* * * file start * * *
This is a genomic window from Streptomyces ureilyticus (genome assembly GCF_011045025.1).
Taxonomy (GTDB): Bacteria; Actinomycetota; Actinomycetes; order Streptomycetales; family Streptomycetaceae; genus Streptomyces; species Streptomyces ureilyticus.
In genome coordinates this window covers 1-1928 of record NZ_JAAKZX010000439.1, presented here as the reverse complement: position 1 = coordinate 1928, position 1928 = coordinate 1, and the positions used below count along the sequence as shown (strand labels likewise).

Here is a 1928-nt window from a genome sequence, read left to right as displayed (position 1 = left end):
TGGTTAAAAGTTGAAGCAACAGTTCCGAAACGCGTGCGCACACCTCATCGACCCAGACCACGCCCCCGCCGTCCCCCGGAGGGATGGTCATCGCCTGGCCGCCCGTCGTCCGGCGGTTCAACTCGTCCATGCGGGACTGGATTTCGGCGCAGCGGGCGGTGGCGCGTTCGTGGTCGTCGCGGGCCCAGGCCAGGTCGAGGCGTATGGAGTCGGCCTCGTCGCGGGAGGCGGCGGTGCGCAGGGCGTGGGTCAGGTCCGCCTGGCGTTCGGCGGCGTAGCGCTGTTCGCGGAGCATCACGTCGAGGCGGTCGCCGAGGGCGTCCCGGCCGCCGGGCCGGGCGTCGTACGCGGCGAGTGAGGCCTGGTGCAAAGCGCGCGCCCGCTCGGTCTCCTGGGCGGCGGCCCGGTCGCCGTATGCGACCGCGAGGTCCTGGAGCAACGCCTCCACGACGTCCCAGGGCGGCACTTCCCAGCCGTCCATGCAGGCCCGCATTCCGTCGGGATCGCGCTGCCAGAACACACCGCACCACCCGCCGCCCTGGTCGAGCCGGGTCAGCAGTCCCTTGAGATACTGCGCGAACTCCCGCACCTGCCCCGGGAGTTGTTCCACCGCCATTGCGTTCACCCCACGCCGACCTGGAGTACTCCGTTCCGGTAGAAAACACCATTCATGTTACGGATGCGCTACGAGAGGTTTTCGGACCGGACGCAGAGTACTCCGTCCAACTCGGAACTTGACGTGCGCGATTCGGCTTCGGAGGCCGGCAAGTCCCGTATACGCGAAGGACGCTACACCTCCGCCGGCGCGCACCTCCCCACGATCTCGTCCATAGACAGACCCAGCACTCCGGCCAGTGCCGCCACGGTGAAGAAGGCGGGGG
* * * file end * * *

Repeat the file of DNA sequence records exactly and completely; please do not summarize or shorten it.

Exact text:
This is a genomic window from Streptomyces ureilyticus (genome assembly GCF_011045025.1).
Taxonomy (GTDB): Bacteria; Actinomycetota; Actinomycetes; order Streptomycetales; family Streptomycetaceae; genus Streptomyces; species Streptomyces ureilyticus.
In genome coordinates this window covers 1-1928 of record NZ_JAAKZX010000439.1, presented here as the reverse complement: position 1 = coordinate 1928, position 1928 = coordinate 1, and the positions used below count along the sequence as shown (strand labels likewise).

Here is a 1928-nt window from a genome sequence, read left to right as displayed (position 1 = left end):
TGGTTAAAAGTTGAAGCAACAGTTCCGAAACGCGTGCGCACACCTCATCGACCCAGACCACGCCCCCGCCGTCCCCCGGAGGGATGGTCATCGCCTGGCCGCCCGTCGTCCGGCGGTTCAACTCGTCCATGCGGGACTGGATTTCGGCGCAGCGGGCGGTGGCGCGTTCGTGGTCGTCGCGGGCCCAGGCCAGGTCGAGGCGTATGGAGTCGGCCTCGTCGCGGGAGGCGGCGGTGCGCAGGGCGTGGGTCAGGTCCGCCTGGCGTTCGGCGGCGTAGCGCTGTTCGCGGAGCATCACGTCGAGGCGGTCGCCGAGGGCGTCCCGGCCGCCGGGCCGGGCGTCGTACGCGGCGAGTGAGGCCTGGTGCAAAGCGCGCGCCCGCTCGGTCTCCTGGGCGGCGGCCCGGTCGCCGTATGCGACCGCGAGGTCCTGGAGCAACGCCTCCACGACGTCCCAGGGCGGCACTTCCCAGCCGTCCATGCAGGCCCGCATTCCGTCGGGATCGCGCTGCCAGAACACACCGCACCACCCGCCGCCCTGGTCGAGCCGGGTCAGCAGTCCCTTGAGATACTGCGCGAACTCCCGCACCTGCCCCGGGAGTTGTTCCACCGCCATTGCGTTCACCCCACGCCGACCTGGAGTACTCCGTTCCGGTAGAAAACACCATTCATGTTACGGATGCGCTACGAGAGGTTTTCGGACCGGACGCAGAGTACTCCGTCCAACTCGGAACTTGACGTGCGCGATTCGGCTTCGGAGGCCGGCAAGTCCCGTATACGCGAAGGACGCTACACCTCCGCCGGCGCGCACCTCCCCACGATCTCGTCCATAGACAGACCCAGCACTCCGGCCAGTGCCGCCACGGTGAAGAAGGCGGGGG